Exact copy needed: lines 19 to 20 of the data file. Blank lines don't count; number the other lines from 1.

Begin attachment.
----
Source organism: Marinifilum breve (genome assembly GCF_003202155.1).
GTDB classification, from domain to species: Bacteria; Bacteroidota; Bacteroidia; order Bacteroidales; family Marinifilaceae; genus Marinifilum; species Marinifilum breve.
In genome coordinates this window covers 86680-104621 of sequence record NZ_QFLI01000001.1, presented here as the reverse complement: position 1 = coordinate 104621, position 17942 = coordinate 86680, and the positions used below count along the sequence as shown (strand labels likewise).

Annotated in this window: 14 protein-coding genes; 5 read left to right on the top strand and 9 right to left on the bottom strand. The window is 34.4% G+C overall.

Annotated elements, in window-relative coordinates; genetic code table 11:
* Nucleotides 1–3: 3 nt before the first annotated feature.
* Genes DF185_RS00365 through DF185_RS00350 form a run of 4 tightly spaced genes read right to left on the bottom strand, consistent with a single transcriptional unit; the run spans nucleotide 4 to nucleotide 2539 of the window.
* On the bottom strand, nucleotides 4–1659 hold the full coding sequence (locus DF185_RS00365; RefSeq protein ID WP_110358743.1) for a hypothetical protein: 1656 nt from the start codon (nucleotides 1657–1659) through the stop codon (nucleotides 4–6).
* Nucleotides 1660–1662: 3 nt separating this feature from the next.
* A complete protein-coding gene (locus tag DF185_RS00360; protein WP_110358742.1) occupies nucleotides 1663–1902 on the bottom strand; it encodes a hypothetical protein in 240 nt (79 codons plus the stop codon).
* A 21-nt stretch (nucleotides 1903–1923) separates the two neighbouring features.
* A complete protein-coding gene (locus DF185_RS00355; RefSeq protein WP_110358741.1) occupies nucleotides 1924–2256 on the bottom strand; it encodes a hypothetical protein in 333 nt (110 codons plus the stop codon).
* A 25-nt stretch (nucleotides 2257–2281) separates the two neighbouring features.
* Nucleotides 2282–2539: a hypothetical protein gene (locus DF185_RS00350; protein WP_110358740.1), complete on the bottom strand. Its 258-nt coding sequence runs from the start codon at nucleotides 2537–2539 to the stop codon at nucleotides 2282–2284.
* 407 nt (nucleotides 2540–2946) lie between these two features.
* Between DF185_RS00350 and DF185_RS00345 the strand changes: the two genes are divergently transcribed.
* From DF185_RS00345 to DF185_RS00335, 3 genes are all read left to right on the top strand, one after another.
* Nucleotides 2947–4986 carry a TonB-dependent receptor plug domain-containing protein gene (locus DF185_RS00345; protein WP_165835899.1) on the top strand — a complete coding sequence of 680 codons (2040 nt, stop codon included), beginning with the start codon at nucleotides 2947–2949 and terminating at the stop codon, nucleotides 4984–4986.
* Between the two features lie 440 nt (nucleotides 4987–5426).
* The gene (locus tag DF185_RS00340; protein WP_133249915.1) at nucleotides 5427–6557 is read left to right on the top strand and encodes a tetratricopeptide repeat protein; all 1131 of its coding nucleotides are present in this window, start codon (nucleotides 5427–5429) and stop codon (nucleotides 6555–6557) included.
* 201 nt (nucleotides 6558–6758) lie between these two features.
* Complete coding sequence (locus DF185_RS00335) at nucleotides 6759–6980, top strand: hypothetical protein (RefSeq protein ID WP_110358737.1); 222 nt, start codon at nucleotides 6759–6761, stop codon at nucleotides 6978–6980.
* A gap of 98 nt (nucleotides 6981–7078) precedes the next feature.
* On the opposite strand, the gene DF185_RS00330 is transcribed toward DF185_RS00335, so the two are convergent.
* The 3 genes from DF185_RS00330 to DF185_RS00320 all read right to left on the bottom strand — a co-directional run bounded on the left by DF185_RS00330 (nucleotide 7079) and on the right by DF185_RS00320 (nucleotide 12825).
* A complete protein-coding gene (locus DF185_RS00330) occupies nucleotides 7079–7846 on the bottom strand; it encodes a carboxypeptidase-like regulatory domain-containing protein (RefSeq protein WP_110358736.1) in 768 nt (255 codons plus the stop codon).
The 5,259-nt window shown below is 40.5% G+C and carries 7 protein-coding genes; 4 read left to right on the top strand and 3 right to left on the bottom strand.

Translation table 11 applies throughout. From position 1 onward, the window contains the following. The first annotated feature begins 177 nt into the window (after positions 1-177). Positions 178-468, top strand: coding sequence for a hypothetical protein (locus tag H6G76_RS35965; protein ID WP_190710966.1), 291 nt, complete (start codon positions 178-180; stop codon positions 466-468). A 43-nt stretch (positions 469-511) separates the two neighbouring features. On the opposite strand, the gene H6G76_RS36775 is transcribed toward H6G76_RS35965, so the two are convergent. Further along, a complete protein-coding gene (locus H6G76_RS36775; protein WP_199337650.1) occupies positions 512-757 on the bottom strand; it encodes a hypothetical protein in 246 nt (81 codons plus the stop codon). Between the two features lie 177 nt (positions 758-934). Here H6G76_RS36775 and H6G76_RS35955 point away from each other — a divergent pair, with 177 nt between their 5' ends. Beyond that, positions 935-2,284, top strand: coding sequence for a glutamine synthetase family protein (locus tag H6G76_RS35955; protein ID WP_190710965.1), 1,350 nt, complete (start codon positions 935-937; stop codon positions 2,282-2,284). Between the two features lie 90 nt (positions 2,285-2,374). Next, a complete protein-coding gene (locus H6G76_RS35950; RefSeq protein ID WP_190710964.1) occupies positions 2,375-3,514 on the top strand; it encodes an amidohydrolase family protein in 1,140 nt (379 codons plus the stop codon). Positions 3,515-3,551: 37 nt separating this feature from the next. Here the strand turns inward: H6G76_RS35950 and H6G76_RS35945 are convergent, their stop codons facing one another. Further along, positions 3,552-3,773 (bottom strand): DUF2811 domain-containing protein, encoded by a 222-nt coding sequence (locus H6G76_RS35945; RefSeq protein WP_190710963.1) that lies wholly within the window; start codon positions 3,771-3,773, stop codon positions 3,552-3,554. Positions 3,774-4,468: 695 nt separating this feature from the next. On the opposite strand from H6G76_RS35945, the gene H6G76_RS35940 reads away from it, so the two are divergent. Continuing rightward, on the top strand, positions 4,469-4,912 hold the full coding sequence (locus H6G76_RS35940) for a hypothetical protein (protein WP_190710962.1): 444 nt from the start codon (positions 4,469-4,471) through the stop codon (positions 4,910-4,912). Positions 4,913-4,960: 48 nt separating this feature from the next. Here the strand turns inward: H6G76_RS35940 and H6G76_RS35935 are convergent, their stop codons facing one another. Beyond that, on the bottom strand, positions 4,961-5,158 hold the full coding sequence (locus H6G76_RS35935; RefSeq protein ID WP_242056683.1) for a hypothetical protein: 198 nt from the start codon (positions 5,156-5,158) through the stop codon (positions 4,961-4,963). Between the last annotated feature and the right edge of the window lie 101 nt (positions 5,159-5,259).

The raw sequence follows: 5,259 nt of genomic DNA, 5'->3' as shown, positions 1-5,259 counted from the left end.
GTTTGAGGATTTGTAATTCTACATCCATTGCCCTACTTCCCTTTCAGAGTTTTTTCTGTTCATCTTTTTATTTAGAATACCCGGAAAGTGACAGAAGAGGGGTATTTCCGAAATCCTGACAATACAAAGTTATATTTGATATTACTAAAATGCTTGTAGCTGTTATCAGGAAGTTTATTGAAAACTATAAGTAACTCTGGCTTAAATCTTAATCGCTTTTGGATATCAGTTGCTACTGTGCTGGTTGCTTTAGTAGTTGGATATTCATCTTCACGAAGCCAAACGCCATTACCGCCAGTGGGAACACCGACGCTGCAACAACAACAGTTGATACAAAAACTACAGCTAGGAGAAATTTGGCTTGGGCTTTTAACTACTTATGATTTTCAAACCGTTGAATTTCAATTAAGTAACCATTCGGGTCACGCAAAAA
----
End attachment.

* Between the two features lie 440 nt (nucleotides 4987–5426).
* The gene (locus tag DF185_RS00340; protein WP_133249915.1) at nucleotides 5427–6557 is read left to right on the top strand and encodes a tetratricopeptide repeat protein; all 1131 of its coding nucleotides are present in this window, start codon (nucleotides 5427–5429) and stop codon (nucleotides 6555–6557) included.